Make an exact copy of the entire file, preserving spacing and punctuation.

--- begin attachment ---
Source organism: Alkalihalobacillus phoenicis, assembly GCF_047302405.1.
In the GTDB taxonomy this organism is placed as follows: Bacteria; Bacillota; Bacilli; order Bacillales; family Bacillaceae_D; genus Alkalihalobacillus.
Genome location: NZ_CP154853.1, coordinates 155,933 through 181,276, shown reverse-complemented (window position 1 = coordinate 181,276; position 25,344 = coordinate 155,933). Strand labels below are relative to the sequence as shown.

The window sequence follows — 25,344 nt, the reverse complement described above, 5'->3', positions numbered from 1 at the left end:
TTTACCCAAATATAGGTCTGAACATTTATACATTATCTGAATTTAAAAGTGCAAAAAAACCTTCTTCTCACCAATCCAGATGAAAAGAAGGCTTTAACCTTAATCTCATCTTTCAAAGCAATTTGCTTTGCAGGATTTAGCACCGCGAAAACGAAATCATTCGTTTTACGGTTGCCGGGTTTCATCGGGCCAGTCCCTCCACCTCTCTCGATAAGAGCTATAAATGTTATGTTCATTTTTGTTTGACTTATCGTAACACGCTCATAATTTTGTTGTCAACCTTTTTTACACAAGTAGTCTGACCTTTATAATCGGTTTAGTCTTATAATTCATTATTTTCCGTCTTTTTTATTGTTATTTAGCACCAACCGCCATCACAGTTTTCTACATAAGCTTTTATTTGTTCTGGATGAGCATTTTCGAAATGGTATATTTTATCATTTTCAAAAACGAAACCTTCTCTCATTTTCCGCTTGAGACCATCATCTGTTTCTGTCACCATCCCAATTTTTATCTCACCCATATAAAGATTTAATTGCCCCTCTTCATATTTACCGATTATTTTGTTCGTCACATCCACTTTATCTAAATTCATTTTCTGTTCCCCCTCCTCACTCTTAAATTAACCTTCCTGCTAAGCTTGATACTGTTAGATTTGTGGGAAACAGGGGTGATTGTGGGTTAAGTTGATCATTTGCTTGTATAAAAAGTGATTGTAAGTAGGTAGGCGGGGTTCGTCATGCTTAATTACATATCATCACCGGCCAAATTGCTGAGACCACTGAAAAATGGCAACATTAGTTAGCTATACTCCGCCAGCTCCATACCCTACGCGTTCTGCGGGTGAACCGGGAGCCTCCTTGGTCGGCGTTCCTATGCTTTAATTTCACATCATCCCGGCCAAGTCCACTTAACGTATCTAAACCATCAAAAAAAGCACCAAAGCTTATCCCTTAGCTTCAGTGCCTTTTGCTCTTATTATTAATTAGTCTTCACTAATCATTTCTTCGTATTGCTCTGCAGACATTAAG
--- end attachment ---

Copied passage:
Source organism: Alkalihalobacillus phoenicis, assembly GCF_047302405.1.
In the GTDB taxonomy this organism is placed as follows: Bacteria; Bacillota; Bacilli; order Bacillales; family Bacillaceae_D; genus Alkalihalobacillus.
Genome location: NZ_CP154853.1, coordinates 155,933 through 181,276, shown reverse-complemented (window position 1 = coordinate 181,276; position 25,344 = coordinate 155,933). Strand labels below are relative to the sequence as shown.

The window sequence follows — 25,344 nt, the reverse complement described above, 5'->3', positions numbered from 1 at the left end:
TTTACCCAAATATAGGTCTGAACATTTATACATTATCTGAATTTAAAAGTGCAAAAAAACCTTCTTCTCACCAATCCAGATGAAAAGAAGGCTTTAACCTTAATCTCATCTTTCAAAGCAATTTGCTTTGCAGGATTTAGCACCGCGAAAACGAAATCATTCGTTTTACGGTTGCCGGGTTTCATCGGGCCAGTCCCTCCACCTCTCTCGATAAGAGCTATAAATGTTATGTTCATTTTTGTTTGACTTATCGTAACACGCTCATAATTTTGTTGTCAACCTTTTTTACACAAGTAGTCTGACCTTTATAATCGGTTTAGTCTTATAATTCATTATTTTCCGTCTTTTTTATTGTTATTTAGCACCAACCGCCATCACAGTTTTCTACATAAGCTTTTATTTGTTCTGGATGAGCATTTTCGAAATGGTATATTTTATCATTTTCAAAAACGAAACCTTCTCTCATTTTCCGCTTGAGACCATCATCTGTTTCTGTCACCATCCCAATTTTTATCTCACCCATATAAAGATTTAATTGCCCCTCTTCATATTTACCGATTATTTTGTTCGTCACATCCACTTTATCTAAATTCATTTTCTGTTCCCCCTCCTCACTCTTAAATTAACCTTCCTGCTAAGCTTGATACTGTTAGATTTGTGGGAAACAGGGGTGATTGTGGGTTAAGTTGATCATTTGCTTGTATAAAAAGTGATTGTAAGTAGGTAGGCGGGGTTCGTCATGCTTAATTACATATCATCACCGGCCAAATTGCTGAGACCACTGAAAAATGGCAACATTAGTTAGCTATACTCCGCCAGCTCCATACCCTACGCGTTCTGCGGGTGAACCGGGAGCCTCCTTGGTCGGCGTTCCTATGCTTTAATTTCACATCATCCCGGCCAAGTCCACTTAACGTATCTAAACCATCAAAAAAAGCACCAAAGCTTATCCCTTAGCTTCAGTGCCTTTTGCTCTTATTATTAATTAGTCTTCACTAATCATTTCTTCGTATTGCTCTGCAGACATTAAG